The apparatus of an example embodiment may be embodied by a variety of computing devices. For example, the apparatus may be embodied by a server, a personal computer, a computer workstation, a laptop computer, a plurality of networked computing devices or the like. In an example embodiment depicted in FIG. 2, a map-enhanced ADAS architecture 20 includes driver assistance applications 21 and the apparatus 22 that embodies a map and positioning engine (MPE). The MPE is shown in FIG. 2 as a standalone module; however, it is understood that the MPE may be distributed into multiple packages and/or integrated into other device packages, such as a sensor package. The MPE of the illustrated embodiment includes a processor 23, a positioning system 24, a memory 25, a geographic database 26, a communications system 27, and an in-vehicle data bus interface 28. The MPE may also include other hardware, software, and/or firmware, such as a power source.

The processor 23 receives inputs from the positioning system 24, the geographic database 26, the communication system 27, the in-vehicle data bus interface 28, and other sources. The processor then processes the inputs using application software programs. In some embodiments, the processor (and/or co-processors or any other processing circuitry assisting or otherwise associated with the processor) may be in communication with the memory device 25 via a bus for passing information among components of the apparatus. The memory device may be non-transitory and may include, for example, one or more volatile and/or non-volatile memories. In other words, for example, the memory device may be an electronic storage device (for example, a computer readable storage medium) comprising gates configured to store data (for example, bits) that may be retrievable by a machine (for example, a computing device like the processor). The memory device may be configured to store information, data, content, applications, instructions, or the like for enabling the apparatus to carry out various functions in accordance with an example embodiment of the present invention. For example, the memory device could be configured to buffer input data for processing by the processor. Additionally or alternatively, the memory device could be configured to store instructions for execution by the processor.

As noted above, the apparatus 22 may be embodied by a computing device. Although one example is provided above in which the apparatus embodies an MPE, the apparatus may be embodied by other types of computing devices and, as such, need not have all of the components described above in conjunction with the embodiment of FIG. 2. For example, in some embodiments, the apparatus may be embodied as a chip or chip set. In other words, the apparatus may comprise one or more physical packages (for example, chips) including materials, components and/or wires on a structural assembly (for example, a circuit board). The structural assembly may provide physical strength, conservation of size, and/or limitation of electrical interaction for component circuitry included thereon. The apparatus may therefore, in some cases, be configured to implement an embodiment of the present invention on a single chip or as a single “system on a chip.” As such, in some cases, a chip or chipset may constitute means for performing one or more operations for providing the functionalities described herein.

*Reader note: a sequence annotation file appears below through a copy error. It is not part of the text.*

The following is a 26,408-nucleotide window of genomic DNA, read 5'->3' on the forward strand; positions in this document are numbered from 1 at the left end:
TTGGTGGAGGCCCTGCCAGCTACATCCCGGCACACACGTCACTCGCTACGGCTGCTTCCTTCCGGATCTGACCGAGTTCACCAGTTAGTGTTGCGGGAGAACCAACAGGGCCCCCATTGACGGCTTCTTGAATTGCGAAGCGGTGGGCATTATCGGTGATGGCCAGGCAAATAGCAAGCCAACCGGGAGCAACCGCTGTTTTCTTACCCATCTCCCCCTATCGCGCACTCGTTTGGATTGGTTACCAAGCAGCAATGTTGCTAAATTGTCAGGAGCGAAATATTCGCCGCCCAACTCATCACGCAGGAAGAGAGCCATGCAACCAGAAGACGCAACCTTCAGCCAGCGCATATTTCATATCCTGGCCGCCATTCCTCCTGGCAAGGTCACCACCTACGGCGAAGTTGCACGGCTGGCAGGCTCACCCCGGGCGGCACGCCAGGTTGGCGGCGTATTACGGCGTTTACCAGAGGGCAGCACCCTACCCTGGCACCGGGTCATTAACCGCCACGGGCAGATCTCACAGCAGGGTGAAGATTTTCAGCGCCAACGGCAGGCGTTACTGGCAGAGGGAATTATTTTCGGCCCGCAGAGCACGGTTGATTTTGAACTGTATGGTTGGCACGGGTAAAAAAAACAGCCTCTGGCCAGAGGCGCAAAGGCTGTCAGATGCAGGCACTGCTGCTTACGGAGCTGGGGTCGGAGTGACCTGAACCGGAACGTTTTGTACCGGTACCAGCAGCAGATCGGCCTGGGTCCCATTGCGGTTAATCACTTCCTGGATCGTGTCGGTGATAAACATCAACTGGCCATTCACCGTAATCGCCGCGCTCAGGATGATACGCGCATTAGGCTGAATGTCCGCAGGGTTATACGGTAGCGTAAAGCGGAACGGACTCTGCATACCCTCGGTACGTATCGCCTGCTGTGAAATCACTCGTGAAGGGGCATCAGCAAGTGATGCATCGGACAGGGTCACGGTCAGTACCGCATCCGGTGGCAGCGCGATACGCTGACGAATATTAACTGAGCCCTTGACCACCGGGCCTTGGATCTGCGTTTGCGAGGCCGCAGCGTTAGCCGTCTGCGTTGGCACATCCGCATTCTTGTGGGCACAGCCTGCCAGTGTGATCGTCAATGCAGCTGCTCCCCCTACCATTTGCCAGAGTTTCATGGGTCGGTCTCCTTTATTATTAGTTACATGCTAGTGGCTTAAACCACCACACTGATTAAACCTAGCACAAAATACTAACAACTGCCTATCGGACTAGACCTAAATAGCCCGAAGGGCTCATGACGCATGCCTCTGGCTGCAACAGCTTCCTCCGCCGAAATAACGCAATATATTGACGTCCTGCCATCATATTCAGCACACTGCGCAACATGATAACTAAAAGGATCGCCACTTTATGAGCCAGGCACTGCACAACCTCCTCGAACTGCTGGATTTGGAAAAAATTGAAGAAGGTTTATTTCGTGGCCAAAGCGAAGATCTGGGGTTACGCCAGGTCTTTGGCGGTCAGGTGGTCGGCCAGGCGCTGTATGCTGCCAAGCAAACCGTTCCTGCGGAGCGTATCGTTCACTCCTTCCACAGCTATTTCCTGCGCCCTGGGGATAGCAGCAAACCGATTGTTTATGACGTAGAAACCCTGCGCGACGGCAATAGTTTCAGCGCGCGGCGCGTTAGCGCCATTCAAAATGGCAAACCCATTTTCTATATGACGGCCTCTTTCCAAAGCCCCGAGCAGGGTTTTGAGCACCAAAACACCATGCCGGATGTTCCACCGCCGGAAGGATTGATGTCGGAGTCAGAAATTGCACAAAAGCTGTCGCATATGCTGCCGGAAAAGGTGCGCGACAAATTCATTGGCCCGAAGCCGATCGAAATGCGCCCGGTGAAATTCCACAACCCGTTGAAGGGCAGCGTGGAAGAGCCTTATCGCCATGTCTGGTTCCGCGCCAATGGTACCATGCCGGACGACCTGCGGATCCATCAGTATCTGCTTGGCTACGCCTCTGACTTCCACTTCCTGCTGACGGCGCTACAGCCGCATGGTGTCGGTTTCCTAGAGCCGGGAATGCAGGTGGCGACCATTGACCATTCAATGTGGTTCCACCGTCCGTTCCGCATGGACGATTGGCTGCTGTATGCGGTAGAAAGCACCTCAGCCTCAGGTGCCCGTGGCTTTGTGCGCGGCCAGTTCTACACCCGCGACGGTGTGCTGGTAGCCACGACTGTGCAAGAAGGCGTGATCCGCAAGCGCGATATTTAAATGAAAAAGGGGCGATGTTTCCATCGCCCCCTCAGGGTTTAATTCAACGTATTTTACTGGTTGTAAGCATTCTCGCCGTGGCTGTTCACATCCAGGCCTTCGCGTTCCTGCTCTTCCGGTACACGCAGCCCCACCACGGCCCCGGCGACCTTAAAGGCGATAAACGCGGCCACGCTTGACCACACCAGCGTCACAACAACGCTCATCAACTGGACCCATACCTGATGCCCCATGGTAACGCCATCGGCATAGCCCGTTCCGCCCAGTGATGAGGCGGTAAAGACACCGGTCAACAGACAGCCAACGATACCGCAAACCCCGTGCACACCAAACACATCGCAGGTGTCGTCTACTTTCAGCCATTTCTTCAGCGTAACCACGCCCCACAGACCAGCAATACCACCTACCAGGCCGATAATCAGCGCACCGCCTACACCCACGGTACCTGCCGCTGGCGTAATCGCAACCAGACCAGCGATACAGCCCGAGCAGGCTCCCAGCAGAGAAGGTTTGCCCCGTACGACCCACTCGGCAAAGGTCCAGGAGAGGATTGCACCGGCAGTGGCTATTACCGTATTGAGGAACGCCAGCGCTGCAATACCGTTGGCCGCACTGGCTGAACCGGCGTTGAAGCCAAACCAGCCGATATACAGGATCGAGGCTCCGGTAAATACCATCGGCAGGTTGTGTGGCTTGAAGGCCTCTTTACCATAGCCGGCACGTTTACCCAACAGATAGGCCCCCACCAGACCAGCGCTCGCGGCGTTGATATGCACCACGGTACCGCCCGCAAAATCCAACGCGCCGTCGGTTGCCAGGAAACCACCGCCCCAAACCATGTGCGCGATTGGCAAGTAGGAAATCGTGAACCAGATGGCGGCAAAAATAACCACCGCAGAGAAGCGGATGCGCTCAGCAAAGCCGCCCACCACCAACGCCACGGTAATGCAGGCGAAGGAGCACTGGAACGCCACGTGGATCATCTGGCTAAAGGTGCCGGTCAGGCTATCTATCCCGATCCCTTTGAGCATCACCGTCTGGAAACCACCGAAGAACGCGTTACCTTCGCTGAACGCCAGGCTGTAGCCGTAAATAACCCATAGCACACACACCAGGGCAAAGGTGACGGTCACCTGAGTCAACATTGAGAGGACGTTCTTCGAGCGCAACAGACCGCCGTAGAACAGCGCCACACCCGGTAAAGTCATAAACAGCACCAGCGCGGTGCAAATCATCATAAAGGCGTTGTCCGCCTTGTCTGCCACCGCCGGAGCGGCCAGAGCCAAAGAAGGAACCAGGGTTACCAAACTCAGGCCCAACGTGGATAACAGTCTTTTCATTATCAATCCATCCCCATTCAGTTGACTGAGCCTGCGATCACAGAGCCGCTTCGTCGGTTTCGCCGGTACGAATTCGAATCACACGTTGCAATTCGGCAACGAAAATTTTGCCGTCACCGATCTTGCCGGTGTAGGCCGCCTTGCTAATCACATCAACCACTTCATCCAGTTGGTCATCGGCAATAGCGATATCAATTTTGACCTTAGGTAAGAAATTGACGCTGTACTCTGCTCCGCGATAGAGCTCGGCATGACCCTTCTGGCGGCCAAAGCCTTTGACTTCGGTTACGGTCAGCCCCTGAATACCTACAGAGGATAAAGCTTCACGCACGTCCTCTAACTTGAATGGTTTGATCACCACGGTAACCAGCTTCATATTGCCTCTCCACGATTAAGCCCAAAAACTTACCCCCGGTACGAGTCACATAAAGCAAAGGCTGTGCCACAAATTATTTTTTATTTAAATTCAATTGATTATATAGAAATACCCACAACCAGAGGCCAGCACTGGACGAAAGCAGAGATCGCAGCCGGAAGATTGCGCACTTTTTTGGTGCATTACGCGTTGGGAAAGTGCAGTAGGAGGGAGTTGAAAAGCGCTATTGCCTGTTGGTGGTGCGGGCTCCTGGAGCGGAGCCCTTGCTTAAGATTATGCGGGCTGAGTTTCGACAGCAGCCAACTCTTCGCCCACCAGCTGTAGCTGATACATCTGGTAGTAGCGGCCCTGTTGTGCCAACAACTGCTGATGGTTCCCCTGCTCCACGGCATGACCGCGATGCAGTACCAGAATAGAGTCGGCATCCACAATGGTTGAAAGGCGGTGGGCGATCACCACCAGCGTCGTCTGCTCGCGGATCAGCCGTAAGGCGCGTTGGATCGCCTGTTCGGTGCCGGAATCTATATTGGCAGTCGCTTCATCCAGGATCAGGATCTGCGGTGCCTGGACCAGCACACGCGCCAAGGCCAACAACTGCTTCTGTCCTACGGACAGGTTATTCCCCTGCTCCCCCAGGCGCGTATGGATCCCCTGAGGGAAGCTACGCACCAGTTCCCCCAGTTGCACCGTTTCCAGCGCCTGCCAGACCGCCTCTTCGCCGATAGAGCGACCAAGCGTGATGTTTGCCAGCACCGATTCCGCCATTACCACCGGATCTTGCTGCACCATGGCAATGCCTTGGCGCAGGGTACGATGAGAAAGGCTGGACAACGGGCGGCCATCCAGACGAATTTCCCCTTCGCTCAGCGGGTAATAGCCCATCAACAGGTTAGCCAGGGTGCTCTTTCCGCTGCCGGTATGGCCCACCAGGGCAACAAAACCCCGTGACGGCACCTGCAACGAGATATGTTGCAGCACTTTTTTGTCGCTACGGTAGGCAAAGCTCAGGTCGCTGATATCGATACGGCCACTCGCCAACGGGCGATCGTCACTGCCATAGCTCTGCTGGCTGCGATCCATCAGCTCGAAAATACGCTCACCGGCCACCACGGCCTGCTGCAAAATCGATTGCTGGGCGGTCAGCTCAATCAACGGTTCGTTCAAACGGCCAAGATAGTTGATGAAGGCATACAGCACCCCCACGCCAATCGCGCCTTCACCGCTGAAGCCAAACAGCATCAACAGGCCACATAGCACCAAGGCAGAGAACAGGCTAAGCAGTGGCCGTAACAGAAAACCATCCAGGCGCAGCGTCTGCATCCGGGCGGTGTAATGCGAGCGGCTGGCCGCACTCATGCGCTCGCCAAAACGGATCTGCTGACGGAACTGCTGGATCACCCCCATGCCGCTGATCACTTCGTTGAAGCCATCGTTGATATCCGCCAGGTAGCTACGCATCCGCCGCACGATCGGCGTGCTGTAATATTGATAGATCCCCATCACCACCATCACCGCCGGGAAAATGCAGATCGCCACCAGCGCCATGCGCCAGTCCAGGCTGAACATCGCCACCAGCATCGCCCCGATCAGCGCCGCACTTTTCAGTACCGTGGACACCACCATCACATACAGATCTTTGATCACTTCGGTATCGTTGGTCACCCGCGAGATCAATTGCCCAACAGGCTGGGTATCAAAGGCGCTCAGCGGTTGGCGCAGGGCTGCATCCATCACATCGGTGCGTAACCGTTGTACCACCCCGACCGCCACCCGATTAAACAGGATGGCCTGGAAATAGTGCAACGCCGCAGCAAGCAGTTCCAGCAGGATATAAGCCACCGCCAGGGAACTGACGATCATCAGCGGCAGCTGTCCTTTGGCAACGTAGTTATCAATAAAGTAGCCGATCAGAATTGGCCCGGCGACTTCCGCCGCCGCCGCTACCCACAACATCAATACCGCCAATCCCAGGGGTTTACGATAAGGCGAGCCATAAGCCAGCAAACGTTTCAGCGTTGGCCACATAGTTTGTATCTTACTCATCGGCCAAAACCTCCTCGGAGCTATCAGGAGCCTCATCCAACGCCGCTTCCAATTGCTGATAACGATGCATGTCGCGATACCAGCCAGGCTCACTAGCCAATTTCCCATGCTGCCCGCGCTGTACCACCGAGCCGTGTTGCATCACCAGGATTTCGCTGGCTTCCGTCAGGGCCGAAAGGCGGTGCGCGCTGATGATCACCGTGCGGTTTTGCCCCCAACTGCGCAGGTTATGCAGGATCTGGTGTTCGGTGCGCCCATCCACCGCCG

The processor 23 may be embodied in a number of different ways. For example, the processor may be embodied as one or more of various hardware processing means such as a coprocessor, a microprocessor, a controller, a digital signal processor (DSP), a processing element with or without an accompanying DSP, or various other processing circuitry including integrated circuits such as, for example, an ASIC (application specific integrated circuit), an FPGA (field programmable gate array), a microcontroller unit (MCU), a hardware accelerator, a special-purpose computer chip, or the like. As such, in some embodiments, the processor may include one or more processing cores configured to perform independently. A multi-core processor may enable multiprocessing within a single physical package. Additionally or alternatively, the processor may include one or more processors configured in tandem via the bus to enable independent execution of instructions, pipelining and/or multithreading.

In an example embodiment, the processor 23 may be configured to execute instructions stored in the memory device 25 or otherwise accessible to the processor. Alternatively or additionally, the processor may be configured to execute hard coded functionality. As such, whether configured by hardware or software methods, or by a combination thereof, the processor may represent an entity (for example, physically embodied in circuitry) capable of performing operations according to an embodiment of the present invention while configured accordingly. Thus, for example, when the processor is embodied as an ASIC, FPGA or the like, the processor may be specifically configured hardware for conducting the operations described herein. Alternatively, as another example, when the processor is embodied as an executor of software instructions, the instructions may specifically configure the processor to perform the algorithms and/or operations described herein when the instructions are executed. However, in some cases, the processor may be a processor of a specific device (for example, the computing device) configured to employ an embodiment of the present invention by further configuration of the processor by instructions for performing the algorithms and/or operations described herein. The processor may include, among other things, a clock, an arithmetic logic unit (ALU) and logic gates configured to support operation of the processor.